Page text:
Dear Event Doctor: Selling merchandise at our events has been hit or miss. Sometimes we’re left with a significant inventory at the end, other times we’ve run out. What advice do you have on how to manage our merchandise? Just as important, how should we select a vendor when we don’t have a track record with them? —Worn Out

Dear Worn: The first question is why your merchandising results seem to vary. If it’s because your attendance varies widely from event to event, the answer is obvious. What will reveal the most is whether your per capita spend (the gross amount of revenue generated by merchandise divided by the number of attendees) is variable as well. It is important that the available products match the buying interests of the attendees. If your selection and price points meet the needs of the audience, it is likely that you will sell through most of your merchandise. Event organizers and their merchandising partners often set prices on the high side to cover the costs of unsold goods, logo licenses, outfitting points of sale and covering commissions. After all, once an event is over, there is little opportunity to sell remaining inventory. For this reason, products sold at events are often offered at prices well beyond those of a typical T-shirt, polo or windbreaker.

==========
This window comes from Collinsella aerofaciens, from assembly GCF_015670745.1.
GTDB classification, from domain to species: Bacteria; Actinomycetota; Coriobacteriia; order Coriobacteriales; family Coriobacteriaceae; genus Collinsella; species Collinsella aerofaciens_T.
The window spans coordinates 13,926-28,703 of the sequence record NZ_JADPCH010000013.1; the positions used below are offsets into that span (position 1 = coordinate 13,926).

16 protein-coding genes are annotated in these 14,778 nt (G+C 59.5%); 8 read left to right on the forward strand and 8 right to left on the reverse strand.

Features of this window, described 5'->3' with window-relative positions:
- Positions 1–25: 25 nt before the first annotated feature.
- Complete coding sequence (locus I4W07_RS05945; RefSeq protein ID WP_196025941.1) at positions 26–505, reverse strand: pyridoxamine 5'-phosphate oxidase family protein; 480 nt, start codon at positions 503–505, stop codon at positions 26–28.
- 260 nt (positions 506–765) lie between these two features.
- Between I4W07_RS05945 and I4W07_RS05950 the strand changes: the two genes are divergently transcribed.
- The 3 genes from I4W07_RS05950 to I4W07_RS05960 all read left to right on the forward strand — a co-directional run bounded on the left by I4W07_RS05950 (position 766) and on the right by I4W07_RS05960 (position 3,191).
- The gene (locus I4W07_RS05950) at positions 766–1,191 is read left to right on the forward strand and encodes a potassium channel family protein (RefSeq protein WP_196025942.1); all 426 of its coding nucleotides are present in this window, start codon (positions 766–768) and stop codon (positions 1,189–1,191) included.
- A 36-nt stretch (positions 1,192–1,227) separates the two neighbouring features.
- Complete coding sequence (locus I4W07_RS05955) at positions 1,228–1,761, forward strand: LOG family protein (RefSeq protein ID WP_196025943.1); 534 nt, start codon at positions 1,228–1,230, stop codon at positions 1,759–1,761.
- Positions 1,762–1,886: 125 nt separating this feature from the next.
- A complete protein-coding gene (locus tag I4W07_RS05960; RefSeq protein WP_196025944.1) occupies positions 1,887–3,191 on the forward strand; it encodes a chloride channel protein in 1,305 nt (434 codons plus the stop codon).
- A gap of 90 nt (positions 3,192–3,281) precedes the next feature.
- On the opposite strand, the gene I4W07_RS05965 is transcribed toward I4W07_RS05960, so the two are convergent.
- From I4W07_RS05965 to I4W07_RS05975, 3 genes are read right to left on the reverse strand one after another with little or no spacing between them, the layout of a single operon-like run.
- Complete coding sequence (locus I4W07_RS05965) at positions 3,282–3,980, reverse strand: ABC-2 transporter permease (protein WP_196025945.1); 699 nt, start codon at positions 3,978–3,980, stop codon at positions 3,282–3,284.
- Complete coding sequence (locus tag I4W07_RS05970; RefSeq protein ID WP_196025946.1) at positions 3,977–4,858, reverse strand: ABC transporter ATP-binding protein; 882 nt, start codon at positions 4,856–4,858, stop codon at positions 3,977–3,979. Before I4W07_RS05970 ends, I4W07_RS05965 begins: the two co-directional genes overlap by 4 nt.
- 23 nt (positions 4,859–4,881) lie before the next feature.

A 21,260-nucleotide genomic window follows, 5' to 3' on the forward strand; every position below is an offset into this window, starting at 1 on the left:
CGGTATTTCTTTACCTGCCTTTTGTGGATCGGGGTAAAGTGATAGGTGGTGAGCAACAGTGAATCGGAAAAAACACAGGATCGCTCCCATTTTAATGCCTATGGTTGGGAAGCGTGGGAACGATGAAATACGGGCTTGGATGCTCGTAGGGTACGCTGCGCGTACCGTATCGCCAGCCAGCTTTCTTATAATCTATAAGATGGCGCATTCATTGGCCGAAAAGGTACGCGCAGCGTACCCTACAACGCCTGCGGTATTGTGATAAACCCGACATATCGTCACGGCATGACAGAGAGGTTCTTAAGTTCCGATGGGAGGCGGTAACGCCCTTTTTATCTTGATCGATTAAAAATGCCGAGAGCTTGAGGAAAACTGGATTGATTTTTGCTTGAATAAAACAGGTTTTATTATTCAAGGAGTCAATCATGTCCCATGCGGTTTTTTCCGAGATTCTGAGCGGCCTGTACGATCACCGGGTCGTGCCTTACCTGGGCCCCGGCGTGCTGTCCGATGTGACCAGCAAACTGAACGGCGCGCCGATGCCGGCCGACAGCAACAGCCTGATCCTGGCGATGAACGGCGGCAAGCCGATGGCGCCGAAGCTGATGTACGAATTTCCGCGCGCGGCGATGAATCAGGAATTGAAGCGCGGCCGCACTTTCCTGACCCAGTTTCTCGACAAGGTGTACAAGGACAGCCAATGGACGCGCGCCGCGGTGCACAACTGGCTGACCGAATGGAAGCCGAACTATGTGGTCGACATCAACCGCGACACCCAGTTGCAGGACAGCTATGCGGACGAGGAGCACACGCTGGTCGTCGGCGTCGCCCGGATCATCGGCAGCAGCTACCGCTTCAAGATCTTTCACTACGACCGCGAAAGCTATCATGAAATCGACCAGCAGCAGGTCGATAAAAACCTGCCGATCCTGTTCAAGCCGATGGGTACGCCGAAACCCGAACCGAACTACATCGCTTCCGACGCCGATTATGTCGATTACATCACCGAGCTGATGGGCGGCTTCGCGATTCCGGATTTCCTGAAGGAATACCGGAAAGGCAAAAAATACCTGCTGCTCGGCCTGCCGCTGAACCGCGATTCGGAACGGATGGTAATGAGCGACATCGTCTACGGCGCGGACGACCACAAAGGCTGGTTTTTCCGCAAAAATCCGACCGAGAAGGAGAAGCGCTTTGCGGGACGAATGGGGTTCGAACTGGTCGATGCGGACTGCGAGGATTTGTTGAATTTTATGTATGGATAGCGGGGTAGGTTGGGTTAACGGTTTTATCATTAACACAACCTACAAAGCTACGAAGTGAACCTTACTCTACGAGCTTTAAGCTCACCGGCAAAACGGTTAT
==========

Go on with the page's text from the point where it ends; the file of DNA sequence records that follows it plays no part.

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The Event Doctor is sports-event veteran Frank Supovitz, president and chief experience officer of Fast Traffic Events & Entertainment, an event management and consulting firm. From 1992 to 2014, Supovitz served as the senior event executive for the National Football League and National Hockey League. He is also the author of “The Sports Event Management and Marketing Playbook.” Questions for The Event Doctor can be emailed to Frank Supovitz at